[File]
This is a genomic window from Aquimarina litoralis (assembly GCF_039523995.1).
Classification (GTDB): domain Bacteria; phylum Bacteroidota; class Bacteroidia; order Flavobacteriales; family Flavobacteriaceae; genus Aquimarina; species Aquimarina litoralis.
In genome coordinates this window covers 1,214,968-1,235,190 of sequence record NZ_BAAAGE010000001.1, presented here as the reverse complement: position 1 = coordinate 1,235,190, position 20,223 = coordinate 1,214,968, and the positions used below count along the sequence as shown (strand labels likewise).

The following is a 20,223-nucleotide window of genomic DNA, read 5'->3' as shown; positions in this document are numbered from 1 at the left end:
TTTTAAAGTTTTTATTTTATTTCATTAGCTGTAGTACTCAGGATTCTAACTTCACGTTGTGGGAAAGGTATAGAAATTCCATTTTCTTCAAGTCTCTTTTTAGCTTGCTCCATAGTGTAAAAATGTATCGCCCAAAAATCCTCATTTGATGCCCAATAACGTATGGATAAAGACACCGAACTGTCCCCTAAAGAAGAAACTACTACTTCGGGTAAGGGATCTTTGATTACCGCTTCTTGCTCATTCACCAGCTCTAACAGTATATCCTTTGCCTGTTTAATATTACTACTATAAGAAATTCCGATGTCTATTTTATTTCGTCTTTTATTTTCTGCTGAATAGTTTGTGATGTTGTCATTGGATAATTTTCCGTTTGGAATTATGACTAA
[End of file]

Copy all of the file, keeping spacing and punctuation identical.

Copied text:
This is a genomic window from Aquimarina litoralis (assembly GCF_039523995.1).
Classification (GTDB): domain Bacteria; phylum Bacteroidota; class Bacteroidia; order Flavobacteriales; family Flavobacteriaceae; genus Aquimarina; species Aquimarina litoralis.
In genome coordinates this window covers 1,214,968-1,235,190 of sequence record NZ_BAAAGE010000001.1, presented here as the reverse complement: position 1 = coordinate 1,235,190, position 20,223 = coordinate 1,214,968, and the positions used below count along the sequence as shown (strand labels likewise).

The following is a 20,223-nucleotide window of genomic DNA, read 5'->3' as shown; positions in this document are numbered from 1 at the left end:
TTTTAAAGTTTTTATTTTATTTCATTAGCTGTAGTACTCAGGATTCTAACTTCACGTTGTGGGAAAGGTATAGAAATTCCATTTTCTTCAAGTCTCTTTTTAGCTTGCTCCATAGTGTAAAAATGTATCGCCCAAAAATCCTCATTTGATGCCCAATAACGTATGGATAAAGACACCGAACTGTCCCCTAAAGAAGAAACTACTACTTCGGGTAAGGGATCTTTGATTACCGCTTCTTGCTCATTCACCAGCTCTAACAGTATATCCTTTGCCTGTTTAATATTACTACTATAAGAAATTCCGATGTCTATTTTATTTCGTCTTTTATTTTCTGCTGAATAGTTTGTGATGTTGTCATTGGATAATTTTCCGTTTGGAATTATGACTAA